I have seen and worked through the explicit computation of the Morse homology of the sphere and the torus (with signs and all). But trying it for $\mathbb{R}\mathbb{P}^2$ has lead me to dead ends. Is there a fully worked out computation for this projective plane (with signs and all, for $\mathbb{Z}$-coefficients)?

As a start, the Morse function to utilize is $f(x_1,x_2,x_3)=i(|x_1|^2+|x_2|^2+|x_3|^2)$, in homogeneous coordinates on $\mathbb{R}\mathbb{P}^2$. On each neighborhood $U_1,U_2,U_3$ ($U_i$ denotes the set of coordinates $(x_1,x_2,x_3)$ where $x_i\ne 0$) there is one critical point, namely $(1,0,0)$, $(0,1,0)$, $(0,0,1)$ respectively, of Morse-index 1,2,3 respectively. Maybe the homology computation will be easier with a different function.


In the case of $RP^2$ you define $f([x:y:z])=ax^2+by^2+cz^2$ for $a<b<c$. Here you think of $[x:y:z]$ as normalized so that $x^2+y^2+z^2=1$; note that $f$ is well-defined. In a coordinate charts $x\neq 0$ you see that the only critical point there is $[1:0:0]$. Similarly in other two charts you get the points $[0:1:0]$ and $[0:0:1]$. The rough picture of the flow enter image description here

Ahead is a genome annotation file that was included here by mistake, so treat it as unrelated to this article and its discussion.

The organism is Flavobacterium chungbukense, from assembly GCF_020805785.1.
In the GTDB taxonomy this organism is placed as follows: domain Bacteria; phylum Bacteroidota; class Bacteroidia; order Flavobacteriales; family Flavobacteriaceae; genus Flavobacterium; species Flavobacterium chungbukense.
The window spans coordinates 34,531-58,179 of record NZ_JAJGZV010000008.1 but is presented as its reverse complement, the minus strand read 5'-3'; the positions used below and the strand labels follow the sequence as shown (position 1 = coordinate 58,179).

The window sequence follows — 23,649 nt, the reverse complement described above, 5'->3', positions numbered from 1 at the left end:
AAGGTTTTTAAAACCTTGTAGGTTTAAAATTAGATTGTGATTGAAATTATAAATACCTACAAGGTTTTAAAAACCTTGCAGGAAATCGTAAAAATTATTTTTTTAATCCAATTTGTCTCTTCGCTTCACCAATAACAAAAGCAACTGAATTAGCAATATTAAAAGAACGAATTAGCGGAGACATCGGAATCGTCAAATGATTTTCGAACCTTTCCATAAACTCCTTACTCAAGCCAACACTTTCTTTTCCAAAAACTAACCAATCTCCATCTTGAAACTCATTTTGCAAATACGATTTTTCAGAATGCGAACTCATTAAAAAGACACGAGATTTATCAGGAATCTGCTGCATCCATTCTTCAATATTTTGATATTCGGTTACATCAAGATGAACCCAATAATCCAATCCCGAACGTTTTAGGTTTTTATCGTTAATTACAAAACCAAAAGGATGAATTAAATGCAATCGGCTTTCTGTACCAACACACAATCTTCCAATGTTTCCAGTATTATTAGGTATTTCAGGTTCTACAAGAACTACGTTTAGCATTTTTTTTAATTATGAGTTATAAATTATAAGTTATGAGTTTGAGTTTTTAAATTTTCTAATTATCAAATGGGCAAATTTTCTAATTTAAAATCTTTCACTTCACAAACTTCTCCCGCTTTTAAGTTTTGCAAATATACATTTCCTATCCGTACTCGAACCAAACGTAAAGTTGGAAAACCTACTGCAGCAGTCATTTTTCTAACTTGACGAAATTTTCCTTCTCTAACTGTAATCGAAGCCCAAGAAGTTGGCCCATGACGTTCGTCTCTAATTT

You see that there are two flowlines from max to the saddle and and from saddle to min. We know that the max to saddle is of same sign and saddle to min is opposite sign because we know the answer; if we did not know it we could orient the descending manifolds, say counterclockwise for max, and ``counterclockwise" for saddle - to the right on the bottom and to the left on the top; and + for the min. We have no ambient orientation so we have to be careful. The orientation conventions (see for example Hutchings notes) say we should use the flow along the trajectory to transport the orientation of descending manifold and orient the $TM_{pq}$ so that $TD_p=TM_{pq}\oplus T\gamma \oplus TD_q$. For the maximum this gives + orientation for both flowlines; for saddle since $T\gamma$ has different oriantations, we get one + and one -.

  • 1
    $\begingroup$ If I am understanding correctly, then the maximum gets mapped under the Morse-differential to twice the saddle, implying that $H_2(\mathbb{R}\mathbb{P}^2;\mathbb{Z})\cong 0$. The saddle is sent to $(+1-1)$ times the minimum, and so generates $H_1(\mathbb{R}\mathbb{P}^2;\mathbb{Z})\cong\mathbb{Z}/2\mathbb{Z}$ where the 2-torsion comes from the image of the maximum. $\endgroup$ – Matt Fahrad Nov 12 '12 at 0:45
  • $\begingroup$ Mike - yes, that's right. $\endgroup$ – Max Nov 12 '12 at 7:15

Your Answer

By clicking “Post Your Answer”, you agree to our terms of service, privacy policy and cookie policy

Not the answer you're looking for? Browse other questions tagged or ask your own question.